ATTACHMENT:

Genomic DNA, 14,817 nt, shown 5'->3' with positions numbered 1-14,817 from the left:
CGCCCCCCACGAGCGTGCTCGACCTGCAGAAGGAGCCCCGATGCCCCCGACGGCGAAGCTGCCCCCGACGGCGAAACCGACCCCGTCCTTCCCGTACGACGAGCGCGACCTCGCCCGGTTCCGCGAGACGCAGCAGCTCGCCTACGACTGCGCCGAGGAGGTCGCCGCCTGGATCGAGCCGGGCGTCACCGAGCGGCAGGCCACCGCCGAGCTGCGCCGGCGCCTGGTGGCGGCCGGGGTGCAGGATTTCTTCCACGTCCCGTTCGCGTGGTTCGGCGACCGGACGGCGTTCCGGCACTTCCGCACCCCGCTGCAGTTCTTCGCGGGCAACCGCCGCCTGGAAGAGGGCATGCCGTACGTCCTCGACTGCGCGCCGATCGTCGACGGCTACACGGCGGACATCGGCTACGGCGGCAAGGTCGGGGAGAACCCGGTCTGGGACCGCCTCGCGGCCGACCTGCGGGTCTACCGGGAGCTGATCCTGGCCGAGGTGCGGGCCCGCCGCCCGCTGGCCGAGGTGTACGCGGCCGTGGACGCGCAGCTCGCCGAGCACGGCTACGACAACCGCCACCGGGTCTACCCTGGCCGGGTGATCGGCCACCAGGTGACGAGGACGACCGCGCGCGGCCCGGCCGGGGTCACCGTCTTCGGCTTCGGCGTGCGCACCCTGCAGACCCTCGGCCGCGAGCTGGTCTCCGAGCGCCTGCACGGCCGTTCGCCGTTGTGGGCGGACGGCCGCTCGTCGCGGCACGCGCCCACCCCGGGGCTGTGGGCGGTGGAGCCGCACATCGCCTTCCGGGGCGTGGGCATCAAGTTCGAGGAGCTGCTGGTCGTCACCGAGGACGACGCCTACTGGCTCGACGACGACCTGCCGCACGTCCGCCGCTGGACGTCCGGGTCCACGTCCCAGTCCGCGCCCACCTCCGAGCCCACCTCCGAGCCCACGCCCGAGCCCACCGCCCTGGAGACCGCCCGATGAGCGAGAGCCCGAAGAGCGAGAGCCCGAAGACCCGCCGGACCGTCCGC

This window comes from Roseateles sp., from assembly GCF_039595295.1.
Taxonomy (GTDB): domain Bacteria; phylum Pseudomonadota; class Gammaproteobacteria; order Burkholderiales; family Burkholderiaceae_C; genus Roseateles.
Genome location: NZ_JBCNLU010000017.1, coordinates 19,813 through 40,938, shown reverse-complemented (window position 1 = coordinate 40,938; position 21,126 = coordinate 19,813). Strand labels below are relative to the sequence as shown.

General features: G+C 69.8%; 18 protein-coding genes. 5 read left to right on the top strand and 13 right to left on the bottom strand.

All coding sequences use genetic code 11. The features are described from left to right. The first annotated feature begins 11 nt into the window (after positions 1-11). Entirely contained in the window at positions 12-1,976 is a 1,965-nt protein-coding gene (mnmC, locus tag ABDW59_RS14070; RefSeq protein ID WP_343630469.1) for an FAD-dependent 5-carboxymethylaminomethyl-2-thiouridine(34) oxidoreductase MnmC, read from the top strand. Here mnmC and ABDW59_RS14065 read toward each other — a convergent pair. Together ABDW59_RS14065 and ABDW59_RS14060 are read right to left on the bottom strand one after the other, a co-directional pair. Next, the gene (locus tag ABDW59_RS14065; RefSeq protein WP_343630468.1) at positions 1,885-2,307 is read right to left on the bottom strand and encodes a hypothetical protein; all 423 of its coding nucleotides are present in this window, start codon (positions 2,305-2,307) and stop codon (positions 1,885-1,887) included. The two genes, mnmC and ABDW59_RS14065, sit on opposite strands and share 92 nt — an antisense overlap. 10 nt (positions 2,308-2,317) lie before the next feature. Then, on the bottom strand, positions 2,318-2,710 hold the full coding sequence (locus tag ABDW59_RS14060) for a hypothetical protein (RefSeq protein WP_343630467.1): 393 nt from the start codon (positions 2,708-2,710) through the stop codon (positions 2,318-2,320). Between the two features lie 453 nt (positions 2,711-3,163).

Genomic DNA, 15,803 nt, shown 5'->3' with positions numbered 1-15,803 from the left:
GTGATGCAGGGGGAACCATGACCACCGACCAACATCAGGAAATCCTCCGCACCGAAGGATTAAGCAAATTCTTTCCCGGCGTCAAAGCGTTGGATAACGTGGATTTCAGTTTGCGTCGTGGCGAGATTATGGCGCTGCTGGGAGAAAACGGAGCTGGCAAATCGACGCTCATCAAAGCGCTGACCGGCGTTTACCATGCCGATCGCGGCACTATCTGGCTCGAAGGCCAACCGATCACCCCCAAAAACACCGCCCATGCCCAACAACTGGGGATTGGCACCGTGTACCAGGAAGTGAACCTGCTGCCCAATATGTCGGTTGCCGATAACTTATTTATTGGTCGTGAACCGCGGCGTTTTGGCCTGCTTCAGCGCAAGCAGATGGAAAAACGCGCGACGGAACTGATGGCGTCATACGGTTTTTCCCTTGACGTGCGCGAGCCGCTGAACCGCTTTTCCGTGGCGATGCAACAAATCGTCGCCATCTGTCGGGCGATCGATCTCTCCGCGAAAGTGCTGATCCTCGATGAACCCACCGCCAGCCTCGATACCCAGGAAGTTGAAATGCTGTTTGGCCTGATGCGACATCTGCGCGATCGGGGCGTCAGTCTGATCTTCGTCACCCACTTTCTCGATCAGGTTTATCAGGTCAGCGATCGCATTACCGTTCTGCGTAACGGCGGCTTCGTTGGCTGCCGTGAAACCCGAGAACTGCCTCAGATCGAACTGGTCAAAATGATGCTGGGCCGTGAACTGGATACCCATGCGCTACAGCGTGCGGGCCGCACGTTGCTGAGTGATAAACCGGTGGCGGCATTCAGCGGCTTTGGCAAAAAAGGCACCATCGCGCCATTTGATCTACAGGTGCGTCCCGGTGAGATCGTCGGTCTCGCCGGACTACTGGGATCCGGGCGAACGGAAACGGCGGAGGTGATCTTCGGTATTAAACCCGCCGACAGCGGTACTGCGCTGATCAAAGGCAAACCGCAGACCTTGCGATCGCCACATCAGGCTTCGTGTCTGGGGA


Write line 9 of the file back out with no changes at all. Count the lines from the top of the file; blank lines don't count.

GTGATGCAGGGGGAACCATGACCACCGACCAACATCAGGAAATCCTCCGCACCGAAGGATTAAGCAAATTCTTTCCCGGCGTCAAAGCGTTGGATAACGTGGATTTCAGTTTGCGTCGTGGCGAGATTATGGCGCTGCTGGGAGAAAACGGAGCTGGCAAATCGACGCTCATCAAAGCGCTGACCGGCGTTTACCATGCCGATCGCGGCACTATCTGGCTCGAAGGCCAACCGATCACCCCCAAAAACACCGCCCATGCCCAACAACTGGGGATTGGCACCGTGTACCAGGAAGTGAACCTGCTGCCCAATATGTCGGTTGCCGATAACTTATTTATTGGTCGTGAACCGCGGCGTTTTGGCCTGCTTCAGCGCAAGCAGATGGAAAAACGCGCGACGGAACTGATGGCGTCATACGGTTTTTCCCTTGACGTGCGCGAGCCGCTGAACCGCTTTTCCGTGGCGATGCAACAAATCGTCGCCATCTGTCGGGCGATCGATCTCTCCGCGAAAGTGCTGATCCTCGATGAACCCACCGCCAGCCTCGATACCCAGGAAGTTGAAATGCTGTTTGGCCTGATGCGACATCTGCGCGATCGGGGCGTCAGTCTGATCTTCGTCACCCACTTTCTCGATCAGGTTTATCAGGTCAGCGATCGCATTACCGTTCTGCGTAACGGCGGCTTCGTTGGCTGCCGTGAAACCCGAGAACTGCCTCAGATCGAACTGGTCAAAATGATGCTGGGCCGTGAACTGGATACCCATGCGCTACAGCGTGCGGGCCGCACGTTGCTGAGTGATAAACCGGTGGCGGCATTCAGCGGCTTTGGCAAAAAAGGCACCATCGCGCCATTTGATCTACAGGTGCGTCCCGGTGAGATCGTCGGTCTCGCCGGACTACTGGGATCCGGGCGAACGGAAACGGCGGAGGTGATCTTCGGTATTAAACCCGCCGACAGCGGTACTGCGCTGATCAAAGGCAAACCGCAGACCTTGCGATCGCCACATCAGGCTTCGTGTCTGGGGA